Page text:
Morro Bay, 1587: Rethinking Origins of Filipino American History
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Morro Bay, 1587: Rethinking Origins of Filipino American History

By Amanda L. Andrei, Guest Writer for VINTA Gallery

For a month, two oak trees had been on fire. Two plumes of smoke billowed into the sky, drawing the attention of the strangers. As the oaks burned, several foreign scouts circled the area, looking for signs of other people. They noted the flowers, the terrain, and an abandoned settlement before leaving. 

The oaks burned. 

Sight of these smoldering trees was part of the record of Pedro de Unamuno (also referred to as Unamunu or Unamuño), a Spanish soldier and explorer who brought his expedition from Macau to modern day Central California on October 18, 1587. (1) Sailing on his galleon Nuestra Señora de la Esperanza (Our Lady of Hope), he was one of many sailors whose goal was to find safe ports between Asia and Acapulco, Mexico and claim land along the way for the King of Spain. Joining the expedition was a Spanish Jesuit priest, a Portuguese Franciscan priest, several soldiers, and “Yndios Luçones,” also known as “Luzon Indians,” whom today we might call “Filipinos.”

It's worth noting that the term “Filipino” was used in that period to refer to Spaniards born in the Philippine colonies, and only around the 1890s did “wealthy, Spanish-educated, and highly cosmopolitan mestizos” start to use the term “Filipino.” (2) Spanish colonial authorities divided up people into various categories such as “indio/india” (natives), “chinos” (Chinese), and “mestizo/mestiza” (“mixed”) — which could be further divided into different racial backgrounds), and bestowed various economic, social, and political privileges on people according to their racial grouping.

But back in 1587, these ancestors were called “Yndios Luçones” — without leaving us a clear understanding of where exactly in Luzon they came from, or of whether the name of this northern region of the Philippines was simply used for the entire archipelago. At times in Unamuno’s record, they are referred to as “Yndios de los nuestros” — “our Indians,” part of the European expedition. This phrasing distinguished them from the other “Yndios” — that is, the indigenous tribes in that part of California. The Yndios Luçones were the scouts, “first to investigate the unchartered, and first to encounter danger.” (3)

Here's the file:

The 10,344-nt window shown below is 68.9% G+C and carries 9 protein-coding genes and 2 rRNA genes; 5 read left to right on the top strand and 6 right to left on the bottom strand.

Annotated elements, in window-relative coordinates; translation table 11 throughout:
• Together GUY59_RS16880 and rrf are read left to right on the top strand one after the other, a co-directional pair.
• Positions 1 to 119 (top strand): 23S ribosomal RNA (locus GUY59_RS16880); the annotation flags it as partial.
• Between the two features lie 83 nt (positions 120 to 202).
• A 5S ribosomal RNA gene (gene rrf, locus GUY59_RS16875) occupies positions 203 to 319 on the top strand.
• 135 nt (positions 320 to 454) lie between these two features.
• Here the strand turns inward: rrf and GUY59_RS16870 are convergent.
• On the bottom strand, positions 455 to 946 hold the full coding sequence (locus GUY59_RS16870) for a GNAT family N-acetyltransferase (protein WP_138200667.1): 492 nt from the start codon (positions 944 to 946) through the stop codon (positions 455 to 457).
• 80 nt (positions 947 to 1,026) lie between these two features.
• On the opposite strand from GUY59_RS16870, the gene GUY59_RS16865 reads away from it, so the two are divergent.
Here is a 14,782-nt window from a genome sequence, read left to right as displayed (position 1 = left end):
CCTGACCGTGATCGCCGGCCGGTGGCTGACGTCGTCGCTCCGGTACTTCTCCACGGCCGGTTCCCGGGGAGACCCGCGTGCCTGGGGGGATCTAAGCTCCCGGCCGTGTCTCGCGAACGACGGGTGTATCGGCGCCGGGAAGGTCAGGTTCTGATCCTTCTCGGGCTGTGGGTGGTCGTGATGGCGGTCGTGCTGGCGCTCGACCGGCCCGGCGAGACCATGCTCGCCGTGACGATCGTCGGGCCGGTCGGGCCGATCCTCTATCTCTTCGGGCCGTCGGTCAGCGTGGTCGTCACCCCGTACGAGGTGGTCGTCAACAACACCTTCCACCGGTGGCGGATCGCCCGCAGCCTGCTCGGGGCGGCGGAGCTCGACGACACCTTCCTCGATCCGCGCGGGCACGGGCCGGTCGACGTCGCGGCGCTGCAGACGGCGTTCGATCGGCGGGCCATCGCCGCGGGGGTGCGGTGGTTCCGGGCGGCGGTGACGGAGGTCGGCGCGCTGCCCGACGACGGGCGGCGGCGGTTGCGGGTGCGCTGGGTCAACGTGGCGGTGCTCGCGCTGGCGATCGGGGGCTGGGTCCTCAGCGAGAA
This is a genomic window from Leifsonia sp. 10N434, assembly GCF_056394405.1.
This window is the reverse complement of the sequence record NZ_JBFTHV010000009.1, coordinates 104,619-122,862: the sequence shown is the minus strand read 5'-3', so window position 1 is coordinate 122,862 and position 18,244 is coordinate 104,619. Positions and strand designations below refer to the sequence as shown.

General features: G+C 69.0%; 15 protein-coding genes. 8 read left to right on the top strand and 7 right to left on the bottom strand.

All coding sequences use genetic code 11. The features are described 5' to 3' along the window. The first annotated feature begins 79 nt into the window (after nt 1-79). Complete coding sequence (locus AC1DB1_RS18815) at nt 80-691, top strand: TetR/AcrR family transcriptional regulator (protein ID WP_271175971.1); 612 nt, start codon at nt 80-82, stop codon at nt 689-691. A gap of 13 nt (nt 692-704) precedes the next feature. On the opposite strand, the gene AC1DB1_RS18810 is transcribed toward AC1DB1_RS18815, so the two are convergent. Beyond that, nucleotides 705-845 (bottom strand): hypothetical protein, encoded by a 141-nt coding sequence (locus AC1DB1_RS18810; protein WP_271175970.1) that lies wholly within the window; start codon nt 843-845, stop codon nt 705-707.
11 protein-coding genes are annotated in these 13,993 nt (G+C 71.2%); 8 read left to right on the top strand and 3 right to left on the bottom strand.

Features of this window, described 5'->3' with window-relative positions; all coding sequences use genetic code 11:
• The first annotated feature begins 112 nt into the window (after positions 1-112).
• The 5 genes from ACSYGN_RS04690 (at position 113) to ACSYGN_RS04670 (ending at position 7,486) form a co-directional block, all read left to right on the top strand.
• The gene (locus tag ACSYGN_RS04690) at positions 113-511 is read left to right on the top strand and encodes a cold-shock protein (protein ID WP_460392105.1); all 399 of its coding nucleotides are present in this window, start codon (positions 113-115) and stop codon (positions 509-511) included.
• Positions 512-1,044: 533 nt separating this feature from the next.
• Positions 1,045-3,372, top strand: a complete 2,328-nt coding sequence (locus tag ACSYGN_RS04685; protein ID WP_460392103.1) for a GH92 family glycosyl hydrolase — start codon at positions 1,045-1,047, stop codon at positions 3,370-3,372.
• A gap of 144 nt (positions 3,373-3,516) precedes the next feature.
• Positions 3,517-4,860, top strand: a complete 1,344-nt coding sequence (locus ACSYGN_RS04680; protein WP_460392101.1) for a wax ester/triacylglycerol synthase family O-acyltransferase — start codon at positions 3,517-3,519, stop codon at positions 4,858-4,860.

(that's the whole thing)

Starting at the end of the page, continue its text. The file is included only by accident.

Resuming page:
Did they think of danger, when they saw those flaming trees? Did they think it an evil omen? Maybe it reminded them of ceremonies in the past — or maybe it sent chills through their bones, thinking of the future. 

And what else of their encounters during the two days they were on the land? Initially, the Yndios Luçones came across a small group of natives — including two women with children on their backs — who fled when they saw the scouts. (These natives may have belonged to a Salinan or Northern Chumash community, indigenous groups along the California coast.) After the natives fled, the Yndios Luçones and the European soldiers climbed hills and witnessed rivers, finding no other settlements or inhabitants. They watched Unamuno and a Spanish magistrate possess the land for King Philip II: running up a cross, cutting branches of native trees, and performing “customary ceremonies” in the name of this faraway ruler. (4)

Afterwards, they camped and slept under three big oak trees. Little did they know that as they were scoping out the natives, the natives were also scoping out their intruders.